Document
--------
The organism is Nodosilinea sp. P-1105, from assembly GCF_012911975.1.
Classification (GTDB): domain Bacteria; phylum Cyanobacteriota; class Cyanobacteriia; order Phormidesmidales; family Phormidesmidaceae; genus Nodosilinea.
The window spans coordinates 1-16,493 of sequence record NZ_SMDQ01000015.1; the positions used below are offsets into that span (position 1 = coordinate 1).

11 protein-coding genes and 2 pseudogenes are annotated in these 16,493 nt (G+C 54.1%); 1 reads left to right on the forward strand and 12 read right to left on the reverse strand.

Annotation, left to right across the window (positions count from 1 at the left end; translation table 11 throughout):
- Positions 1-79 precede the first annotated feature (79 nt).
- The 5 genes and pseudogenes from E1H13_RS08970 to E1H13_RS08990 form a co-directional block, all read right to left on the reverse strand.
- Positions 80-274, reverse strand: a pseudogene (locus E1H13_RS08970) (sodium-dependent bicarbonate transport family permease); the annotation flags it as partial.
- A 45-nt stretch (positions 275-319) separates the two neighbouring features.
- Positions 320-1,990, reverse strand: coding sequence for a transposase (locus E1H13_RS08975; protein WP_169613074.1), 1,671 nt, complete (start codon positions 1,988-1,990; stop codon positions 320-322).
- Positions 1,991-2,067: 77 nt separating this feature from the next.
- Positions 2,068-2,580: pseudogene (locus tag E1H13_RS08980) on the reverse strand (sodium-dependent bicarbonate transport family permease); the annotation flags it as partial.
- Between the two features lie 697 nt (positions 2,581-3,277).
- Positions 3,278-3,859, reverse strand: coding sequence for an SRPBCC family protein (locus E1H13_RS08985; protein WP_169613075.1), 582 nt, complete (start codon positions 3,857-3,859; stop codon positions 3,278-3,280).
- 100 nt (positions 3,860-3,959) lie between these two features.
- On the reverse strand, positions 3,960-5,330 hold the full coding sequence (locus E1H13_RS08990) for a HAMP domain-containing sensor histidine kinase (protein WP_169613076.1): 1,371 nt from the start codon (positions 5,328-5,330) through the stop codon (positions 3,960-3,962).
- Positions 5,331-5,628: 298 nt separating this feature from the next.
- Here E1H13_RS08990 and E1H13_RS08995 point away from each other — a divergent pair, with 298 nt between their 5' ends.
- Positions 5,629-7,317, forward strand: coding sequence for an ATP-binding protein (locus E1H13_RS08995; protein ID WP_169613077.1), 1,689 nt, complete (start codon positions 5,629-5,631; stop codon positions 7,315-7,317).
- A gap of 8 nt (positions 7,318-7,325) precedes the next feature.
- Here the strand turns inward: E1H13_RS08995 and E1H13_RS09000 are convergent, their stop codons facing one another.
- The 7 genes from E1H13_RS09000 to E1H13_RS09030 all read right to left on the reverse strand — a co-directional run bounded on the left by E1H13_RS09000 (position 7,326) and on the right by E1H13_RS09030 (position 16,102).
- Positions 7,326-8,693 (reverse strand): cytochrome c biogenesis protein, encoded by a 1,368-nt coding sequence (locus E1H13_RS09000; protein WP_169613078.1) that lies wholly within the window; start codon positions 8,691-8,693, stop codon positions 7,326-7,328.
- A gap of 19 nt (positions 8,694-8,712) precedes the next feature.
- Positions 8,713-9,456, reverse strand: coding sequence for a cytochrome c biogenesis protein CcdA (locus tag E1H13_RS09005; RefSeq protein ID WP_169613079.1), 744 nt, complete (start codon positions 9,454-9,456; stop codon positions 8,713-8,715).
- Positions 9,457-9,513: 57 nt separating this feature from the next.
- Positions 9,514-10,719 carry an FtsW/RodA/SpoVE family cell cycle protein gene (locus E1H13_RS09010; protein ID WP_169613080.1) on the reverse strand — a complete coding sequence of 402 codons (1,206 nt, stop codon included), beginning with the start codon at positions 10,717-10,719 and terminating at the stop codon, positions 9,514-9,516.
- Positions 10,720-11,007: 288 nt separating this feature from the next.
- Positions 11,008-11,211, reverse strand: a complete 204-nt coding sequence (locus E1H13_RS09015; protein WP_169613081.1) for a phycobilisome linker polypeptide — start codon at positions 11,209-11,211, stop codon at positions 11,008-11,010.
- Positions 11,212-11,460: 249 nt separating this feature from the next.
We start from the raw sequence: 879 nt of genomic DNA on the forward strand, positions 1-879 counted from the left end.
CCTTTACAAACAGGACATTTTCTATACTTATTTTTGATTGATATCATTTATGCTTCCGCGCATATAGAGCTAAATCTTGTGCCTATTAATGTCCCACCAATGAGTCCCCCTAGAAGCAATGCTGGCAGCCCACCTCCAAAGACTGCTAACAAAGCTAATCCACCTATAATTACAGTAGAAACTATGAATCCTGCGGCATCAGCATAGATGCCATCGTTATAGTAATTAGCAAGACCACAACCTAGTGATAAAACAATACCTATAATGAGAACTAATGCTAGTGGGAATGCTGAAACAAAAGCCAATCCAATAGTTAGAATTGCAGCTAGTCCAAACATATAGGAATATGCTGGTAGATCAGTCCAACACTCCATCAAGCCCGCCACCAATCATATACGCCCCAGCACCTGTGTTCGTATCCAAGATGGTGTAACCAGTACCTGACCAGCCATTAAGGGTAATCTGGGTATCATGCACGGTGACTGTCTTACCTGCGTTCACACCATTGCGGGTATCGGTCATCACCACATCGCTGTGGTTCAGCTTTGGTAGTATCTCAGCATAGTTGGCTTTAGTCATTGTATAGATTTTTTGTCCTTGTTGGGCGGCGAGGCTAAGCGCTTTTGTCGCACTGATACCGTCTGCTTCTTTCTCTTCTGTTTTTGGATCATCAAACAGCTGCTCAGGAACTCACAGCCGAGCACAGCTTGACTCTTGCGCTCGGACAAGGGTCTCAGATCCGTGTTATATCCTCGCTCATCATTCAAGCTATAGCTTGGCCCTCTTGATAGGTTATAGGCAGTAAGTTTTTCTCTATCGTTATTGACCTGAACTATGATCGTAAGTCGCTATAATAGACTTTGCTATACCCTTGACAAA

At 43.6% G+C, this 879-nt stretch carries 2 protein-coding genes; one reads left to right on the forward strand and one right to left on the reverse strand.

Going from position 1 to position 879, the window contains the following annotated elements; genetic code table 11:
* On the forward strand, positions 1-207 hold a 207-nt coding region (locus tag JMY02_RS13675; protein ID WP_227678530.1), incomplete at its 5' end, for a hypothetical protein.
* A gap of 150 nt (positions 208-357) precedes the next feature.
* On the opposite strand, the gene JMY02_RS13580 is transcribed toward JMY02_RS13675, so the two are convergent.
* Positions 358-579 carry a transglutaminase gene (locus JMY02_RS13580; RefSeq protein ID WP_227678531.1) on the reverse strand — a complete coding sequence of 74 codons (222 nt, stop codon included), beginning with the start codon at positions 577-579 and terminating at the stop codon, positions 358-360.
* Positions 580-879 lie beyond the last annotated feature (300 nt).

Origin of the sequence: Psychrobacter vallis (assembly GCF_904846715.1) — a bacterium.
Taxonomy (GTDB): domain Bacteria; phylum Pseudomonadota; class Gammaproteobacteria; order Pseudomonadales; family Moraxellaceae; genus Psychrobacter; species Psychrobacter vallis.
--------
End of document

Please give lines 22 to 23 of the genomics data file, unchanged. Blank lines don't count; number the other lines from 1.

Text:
- The 7 genes from E1H13_RS09000 to E1H13_RS09030 all read right to left on the reverse strand — a co-directional run bounded on the left by E1H13_RS09000 (position 7,326) and on the right by E1H13_RS09030 (position 16,102).
- Positions 7,326-8,693 (reverse strand): cytochrome c biogenesis protein, encoded by a 1,368-nt coding sequence (locus E1H13_RS09000; protein WP_169613078.1) that lies wholly within the window; start codon positions 8,691-8,693, stop codon positions 7,326-7,328.